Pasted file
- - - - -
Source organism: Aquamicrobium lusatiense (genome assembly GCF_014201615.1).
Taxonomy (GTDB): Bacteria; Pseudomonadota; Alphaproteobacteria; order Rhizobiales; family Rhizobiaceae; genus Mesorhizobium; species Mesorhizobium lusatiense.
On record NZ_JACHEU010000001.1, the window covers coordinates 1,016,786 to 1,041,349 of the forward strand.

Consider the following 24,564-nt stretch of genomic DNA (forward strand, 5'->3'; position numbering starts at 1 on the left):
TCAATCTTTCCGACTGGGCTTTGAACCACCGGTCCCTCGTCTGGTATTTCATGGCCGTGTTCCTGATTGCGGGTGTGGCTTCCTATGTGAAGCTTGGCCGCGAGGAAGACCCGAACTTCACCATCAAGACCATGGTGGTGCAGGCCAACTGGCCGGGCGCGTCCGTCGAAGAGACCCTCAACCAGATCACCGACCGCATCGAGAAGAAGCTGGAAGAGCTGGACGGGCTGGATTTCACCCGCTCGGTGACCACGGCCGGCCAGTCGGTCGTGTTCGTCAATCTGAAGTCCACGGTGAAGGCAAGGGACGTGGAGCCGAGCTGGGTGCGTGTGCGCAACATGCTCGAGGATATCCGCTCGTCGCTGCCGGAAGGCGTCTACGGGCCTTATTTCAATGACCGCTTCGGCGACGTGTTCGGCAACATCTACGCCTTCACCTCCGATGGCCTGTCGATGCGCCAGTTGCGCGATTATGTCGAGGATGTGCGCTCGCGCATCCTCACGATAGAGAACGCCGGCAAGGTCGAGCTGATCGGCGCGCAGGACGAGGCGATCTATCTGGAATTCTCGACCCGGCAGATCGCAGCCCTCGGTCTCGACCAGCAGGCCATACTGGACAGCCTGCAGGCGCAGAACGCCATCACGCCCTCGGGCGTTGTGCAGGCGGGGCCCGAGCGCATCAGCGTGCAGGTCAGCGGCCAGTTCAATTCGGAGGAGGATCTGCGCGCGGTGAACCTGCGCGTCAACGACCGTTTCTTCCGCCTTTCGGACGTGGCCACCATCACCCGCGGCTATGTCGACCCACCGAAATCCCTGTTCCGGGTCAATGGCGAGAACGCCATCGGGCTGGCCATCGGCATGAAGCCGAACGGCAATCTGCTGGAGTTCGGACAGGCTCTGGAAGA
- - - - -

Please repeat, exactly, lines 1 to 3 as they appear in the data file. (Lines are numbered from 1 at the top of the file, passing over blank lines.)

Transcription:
Source organism: Aquamicrobium lusatiense (genome assembly GCF_014201615.1).
Taxonomy (GTDB): Bacteria; Pseudomonadota; Alphaproteobacteria; order Rhizobiales; family Rhizobiaceae; genus Mesorhizobium; species Mesorhizobium lusatiense.
On record NZ_JACHEU010000001.1, the window covers coordinates 1,016,786 to 1,041,349 of the forward strand.